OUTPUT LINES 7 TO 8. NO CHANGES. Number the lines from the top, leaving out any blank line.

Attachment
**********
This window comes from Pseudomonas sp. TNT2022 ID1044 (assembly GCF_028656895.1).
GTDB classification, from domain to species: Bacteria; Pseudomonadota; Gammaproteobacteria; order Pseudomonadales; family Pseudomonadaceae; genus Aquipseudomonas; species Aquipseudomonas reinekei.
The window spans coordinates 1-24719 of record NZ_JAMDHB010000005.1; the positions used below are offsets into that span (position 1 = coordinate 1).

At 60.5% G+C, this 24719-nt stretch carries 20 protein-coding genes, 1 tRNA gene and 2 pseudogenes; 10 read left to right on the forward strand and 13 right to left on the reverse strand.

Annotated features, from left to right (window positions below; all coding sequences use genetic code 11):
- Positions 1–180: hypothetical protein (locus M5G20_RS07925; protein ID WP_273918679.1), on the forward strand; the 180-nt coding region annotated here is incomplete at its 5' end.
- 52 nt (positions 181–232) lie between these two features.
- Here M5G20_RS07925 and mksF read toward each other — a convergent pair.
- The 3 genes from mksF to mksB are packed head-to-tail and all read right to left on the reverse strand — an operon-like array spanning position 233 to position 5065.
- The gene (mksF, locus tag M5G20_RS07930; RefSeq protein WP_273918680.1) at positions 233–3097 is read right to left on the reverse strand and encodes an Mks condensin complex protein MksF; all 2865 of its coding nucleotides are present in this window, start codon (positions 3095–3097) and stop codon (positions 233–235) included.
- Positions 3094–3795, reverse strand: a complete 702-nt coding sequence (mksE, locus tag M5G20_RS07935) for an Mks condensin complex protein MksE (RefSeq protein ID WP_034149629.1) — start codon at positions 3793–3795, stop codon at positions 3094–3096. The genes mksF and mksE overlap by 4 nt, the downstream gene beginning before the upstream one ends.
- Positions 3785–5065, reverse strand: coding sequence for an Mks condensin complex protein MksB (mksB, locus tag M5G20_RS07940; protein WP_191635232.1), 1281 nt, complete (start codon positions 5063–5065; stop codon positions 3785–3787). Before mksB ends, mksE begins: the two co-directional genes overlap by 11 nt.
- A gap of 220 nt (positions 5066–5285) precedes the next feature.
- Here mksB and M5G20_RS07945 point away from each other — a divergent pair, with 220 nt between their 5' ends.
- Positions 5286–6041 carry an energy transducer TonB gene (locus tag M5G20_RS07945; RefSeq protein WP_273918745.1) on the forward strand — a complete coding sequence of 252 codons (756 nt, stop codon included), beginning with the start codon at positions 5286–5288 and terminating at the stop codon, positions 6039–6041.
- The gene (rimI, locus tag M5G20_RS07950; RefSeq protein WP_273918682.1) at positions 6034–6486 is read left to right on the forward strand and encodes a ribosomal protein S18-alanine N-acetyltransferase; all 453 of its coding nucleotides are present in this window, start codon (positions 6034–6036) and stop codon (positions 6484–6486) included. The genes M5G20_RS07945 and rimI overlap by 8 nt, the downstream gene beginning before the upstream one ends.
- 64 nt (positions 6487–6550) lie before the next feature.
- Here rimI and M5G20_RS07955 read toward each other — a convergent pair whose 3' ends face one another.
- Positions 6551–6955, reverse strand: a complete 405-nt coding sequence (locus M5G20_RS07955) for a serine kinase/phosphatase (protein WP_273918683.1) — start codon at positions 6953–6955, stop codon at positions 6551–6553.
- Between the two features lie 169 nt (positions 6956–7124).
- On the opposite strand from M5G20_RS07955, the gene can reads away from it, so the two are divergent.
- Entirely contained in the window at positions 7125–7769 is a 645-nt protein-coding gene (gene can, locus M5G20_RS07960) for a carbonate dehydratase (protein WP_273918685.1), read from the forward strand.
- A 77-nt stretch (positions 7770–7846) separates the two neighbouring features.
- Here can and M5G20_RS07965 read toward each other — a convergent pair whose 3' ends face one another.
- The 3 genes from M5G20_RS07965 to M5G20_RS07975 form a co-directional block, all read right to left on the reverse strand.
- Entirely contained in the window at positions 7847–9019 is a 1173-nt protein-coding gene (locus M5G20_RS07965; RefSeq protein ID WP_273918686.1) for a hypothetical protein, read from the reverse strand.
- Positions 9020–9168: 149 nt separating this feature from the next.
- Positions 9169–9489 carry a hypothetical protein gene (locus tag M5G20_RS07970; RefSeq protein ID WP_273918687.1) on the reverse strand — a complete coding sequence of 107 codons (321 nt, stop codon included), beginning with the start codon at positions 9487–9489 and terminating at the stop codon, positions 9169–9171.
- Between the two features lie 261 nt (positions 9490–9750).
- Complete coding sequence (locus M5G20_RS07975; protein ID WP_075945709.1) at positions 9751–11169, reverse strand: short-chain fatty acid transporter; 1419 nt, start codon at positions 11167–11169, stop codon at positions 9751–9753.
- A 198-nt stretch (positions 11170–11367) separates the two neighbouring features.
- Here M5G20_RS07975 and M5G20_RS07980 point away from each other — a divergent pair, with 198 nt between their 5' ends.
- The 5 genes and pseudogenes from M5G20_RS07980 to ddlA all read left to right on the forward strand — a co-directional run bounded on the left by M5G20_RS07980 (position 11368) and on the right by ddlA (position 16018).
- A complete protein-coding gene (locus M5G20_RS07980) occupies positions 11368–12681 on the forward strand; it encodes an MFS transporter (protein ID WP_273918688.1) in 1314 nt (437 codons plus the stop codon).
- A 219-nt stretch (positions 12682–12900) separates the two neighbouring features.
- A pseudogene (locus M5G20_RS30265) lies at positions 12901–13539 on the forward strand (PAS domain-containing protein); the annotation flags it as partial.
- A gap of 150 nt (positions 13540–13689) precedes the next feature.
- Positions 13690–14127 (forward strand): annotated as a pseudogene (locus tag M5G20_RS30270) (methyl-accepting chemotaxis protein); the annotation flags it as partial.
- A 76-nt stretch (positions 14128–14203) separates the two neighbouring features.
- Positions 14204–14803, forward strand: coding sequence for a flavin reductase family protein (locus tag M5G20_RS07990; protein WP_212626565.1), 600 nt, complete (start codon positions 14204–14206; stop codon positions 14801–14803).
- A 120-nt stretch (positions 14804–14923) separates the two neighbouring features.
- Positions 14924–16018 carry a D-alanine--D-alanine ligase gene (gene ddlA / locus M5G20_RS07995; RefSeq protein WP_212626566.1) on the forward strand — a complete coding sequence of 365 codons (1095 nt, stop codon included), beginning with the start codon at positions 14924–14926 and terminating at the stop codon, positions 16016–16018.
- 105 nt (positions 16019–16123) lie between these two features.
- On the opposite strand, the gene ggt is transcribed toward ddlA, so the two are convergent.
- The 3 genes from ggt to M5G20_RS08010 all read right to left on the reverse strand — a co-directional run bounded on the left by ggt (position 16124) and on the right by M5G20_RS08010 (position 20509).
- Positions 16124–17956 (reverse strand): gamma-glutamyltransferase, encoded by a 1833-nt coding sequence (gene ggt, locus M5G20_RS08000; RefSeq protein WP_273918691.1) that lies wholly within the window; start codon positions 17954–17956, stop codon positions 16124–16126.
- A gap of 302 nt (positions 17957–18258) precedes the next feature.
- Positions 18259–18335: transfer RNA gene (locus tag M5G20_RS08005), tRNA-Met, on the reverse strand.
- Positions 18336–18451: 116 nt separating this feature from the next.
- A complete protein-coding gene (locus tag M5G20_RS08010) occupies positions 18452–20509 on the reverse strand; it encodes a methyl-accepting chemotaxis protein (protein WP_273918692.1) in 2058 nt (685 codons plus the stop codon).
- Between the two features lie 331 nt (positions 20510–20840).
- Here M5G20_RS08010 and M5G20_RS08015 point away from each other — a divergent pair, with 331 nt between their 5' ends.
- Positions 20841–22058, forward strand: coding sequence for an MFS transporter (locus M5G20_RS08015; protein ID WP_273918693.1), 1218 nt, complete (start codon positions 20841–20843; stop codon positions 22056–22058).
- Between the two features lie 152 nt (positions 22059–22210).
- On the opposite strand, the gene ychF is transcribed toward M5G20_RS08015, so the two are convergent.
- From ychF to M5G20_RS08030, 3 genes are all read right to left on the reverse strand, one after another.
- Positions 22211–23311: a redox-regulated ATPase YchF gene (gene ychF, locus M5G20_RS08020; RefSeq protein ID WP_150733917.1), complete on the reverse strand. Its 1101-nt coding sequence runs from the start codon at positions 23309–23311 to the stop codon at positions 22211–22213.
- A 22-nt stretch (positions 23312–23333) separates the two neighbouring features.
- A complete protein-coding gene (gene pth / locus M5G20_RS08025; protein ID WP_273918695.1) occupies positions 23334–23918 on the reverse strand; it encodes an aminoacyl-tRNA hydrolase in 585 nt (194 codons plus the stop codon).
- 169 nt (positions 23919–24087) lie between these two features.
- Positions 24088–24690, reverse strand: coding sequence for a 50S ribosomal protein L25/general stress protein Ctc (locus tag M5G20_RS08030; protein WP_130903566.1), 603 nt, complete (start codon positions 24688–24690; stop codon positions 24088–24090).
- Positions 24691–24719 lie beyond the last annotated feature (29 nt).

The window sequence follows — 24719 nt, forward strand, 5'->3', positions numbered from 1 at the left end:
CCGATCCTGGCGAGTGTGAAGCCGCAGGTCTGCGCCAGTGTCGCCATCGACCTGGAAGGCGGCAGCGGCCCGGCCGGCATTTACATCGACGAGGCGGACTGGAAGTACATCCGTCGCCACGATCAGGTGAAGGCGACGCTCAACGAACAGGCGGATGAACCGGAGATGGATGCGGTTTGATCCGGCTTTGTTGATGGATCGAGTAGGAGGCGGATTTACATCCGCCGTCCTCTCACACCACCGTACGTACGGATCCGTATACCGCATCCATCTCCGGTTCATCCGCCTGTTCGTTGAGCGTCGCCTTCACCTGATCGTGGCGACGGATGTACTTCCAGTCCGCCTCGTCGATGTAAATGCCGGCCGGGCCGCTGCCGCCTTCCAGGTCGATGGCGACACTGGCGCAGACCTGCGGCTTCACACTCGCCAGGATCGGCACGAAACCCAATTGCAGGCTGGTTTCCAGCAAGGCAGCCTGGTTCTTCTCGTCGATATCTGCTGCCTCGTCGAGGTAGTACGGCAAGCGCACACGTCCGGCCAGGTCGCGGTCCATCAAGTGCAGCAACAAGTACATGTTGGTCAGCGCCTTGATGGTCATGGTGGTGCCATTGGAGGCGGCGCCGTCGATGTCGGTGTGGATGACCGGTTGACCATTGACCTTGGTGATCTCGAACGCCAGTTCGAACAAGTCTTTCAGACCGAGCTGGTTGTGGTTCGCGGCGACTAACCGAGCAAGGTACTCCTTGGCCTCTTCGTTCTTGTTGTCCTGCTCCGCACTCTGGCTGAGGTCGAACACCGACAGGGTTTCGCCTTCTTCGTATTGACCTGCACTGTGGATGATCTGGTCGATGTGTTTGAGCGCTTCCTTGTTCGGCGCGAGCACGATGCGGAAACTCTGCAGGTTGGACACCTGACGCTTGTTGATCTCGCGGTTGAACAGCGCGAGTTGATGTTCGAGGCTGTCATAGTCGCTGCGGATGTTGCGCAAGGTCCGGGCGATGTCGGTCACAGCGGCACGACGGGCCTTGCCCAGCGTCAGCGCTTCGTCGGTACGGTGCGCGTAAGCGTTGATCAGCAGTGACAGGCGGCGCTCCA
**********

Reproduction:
- 52 nt (positions 181–232) lie between these two features.
- Here M5G20_RS07925 and mksF read toward each other — a convergent pair.